Saturday, October 25, 2014
“You need to let the little things that would ordinarily bore you suddenly thrill you.” ― Andy Warhol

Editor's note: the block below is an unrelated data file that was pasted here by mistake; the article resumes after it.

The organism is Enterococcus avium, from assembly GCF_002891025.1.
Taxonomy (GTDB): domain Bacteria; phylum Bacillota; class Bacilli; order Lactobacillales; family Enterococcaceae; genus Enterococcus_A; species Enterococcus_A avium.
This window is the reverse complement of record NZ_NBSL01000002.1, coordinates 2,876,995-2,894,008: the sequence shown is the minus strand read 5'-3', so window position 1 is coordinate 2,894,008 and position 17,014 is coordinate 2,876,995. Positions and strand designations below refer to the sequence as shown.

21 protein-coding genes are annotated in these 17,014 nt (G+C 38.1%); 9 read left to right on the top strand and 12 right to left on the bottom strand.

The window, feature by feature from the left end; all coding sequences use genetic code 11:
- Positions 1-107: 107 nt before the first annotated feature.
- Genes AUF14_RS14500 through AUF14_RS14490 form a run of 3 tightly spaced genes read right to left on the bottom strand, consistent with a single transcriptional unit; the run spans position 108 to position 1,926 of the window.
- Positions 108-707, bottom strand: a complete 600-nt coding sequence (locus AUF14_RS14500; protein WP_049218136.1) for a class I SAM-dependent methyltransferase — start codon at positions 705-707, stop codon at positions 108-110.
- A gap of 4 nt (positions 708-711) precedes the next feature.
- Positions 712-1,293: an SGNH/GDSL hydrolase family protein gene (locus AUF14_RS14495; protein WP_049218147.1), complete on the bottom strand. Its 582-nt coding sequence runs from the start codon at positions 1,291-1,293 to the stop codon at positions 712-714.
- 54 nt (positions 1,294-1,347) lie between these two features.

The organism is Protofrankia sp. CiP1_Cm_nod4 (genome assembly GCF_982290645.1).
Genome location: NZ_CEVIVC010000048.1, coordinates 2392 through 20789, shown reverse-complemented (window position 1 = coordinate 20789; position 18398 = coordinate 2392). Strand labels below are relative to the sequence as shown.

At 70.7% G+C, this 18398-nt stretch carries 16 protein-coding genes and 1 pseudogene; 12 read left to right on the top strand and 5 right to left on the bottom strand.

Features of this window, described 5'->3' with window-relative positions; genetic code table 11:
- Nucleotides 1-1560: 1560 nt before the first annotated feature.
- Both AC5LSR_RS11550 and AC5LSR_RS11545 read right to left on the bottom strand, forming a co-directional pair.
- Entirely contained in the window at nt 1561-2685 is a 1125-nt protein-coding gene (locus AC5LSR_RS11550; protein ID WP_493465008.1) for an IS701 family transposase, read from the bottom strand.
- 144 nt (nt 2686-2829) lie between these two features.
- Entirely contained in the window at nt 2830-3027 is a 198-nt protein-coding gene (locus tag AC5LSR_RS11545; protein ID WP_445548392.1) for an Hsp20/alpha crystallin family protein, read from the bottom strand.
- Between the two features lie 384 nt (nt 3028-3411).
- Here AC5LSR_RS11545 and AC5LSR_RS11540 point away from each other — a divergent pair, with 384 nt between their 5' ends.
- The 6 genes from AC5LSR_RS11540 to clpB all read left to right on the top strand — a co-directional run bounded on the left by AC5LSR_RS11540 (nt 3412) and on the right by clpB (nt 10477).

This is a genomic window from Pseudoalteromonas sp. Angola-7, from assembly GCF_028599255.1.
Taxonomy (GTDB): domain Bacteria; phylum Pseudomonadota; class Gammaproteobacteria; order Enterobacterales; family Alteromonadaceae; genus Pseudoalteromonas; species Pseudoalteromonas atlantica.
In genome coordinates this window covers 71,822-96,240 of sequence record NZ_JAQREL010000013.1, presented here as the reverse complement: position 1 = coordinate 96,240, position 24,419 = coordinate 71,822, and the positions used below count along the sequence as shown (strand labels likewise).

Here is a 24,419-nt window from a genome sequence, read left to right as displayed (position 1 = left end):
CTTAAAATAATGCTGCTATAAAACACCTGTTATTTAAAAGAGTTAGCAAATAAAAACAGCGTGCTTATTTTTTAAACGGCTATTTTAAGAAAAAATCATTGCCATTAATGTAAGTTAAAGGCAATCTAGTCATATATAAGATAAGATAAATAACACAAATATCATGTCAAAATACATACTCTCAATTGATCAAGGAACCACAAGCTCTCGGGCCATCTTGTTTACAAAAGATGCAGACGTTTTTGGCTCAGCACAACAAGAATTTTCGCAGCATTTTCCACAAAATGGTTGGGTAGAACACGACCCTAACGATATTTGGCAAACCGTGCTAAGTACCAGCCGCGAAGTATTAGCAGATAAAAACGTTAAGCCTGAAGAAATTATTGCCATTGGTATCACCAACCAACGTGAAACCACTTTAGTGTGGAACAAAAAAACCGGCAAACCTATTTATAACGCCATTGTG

Several years ago, one of our best pastors (now a bishop) asked me if I would help pay the school fees for a boy in his church. He was an orphan, but he was very bright and a devout Christian at his young age. Since his parents had died (both from malaria) he had not been able to go to school even though he was very smart and had done well. He was spending his days helping fishermen as he lived on the shores of Lake Victoria. I agreed to help little Zakaius, and over the years, paid for his government school fees every term (about $30.00 a term) by sending the money through Pastor Festo. Occasionally, I would also pay about $8.00 for his school uniforms which he needed almost every other year as he grew rapidly. Some of our visitors from the U.S. met him and gave me a couple of hundred dollars to help him as they really liked him. I used that money to buy him new clothes and a bicycle, yet I never saw him in them or on the bicycle, just got word through the pastor that he was very thankful and very happy. I didn’t think much about it because just twice a year the pastor would come and pick up the money. I was also paying for the pastor’s two boy’s school fees as well, so I hardly noticed the little extra for Zakaius. Naturally, as the years passed the boy grew in stature, learning, and wisdom, as well as spiritually. He graduated from high school and wanted to go to a Bible college. It was also fairly cheap, just about $200 per term, so I paid for that as well, also without seeing him. Last week, after all these years, he came by to see me to thank me for all I had done for him, and, frankly, I didn’t even remember doing it among all the other school fees for others I’ve been paying. I also didn’t remember him, but he had never forgotten me. He is now a fine young man and has become a lay pastor in a Methodist church in a village about fifty miles from here. He will be ordained as a full pastor in two years and was so very, very grateful that I was embarrassed and at a loss for words. With tears in his eyes, he thanked me for being the angel God had sent him to fulfill his destiny as a Christian minister. I was truly humbled by how important my little gifts had been to Zakaius as well as those of others. What seemed like such a little thing to me had been the best thing to ever happen to him. How often, it is the little things we do that have the greatest impact on others. It was so little for me to do for a boy I had only met once many years ago, but he saw me as a patron saint like a character in a Dickens’ novel who helps the orphan boy become a truly good person and achieve a high station in life. Please don’t stop doing the “little things” that really never are truly that. You never know how huge your little thing can be to someone else. Random acts of kindness change the world even if most of the time we never get to know how they turned out. I was blessed by his short visit, and it lifted my soul. In total,I spent less on him than most Americans spend on coffee at fancy shops in a single month, but oh what a difference it made in his life. Do just a little good every now and then and God will smile and send you thank you notes. It is so worth the effort, even when there is almost no effort involved.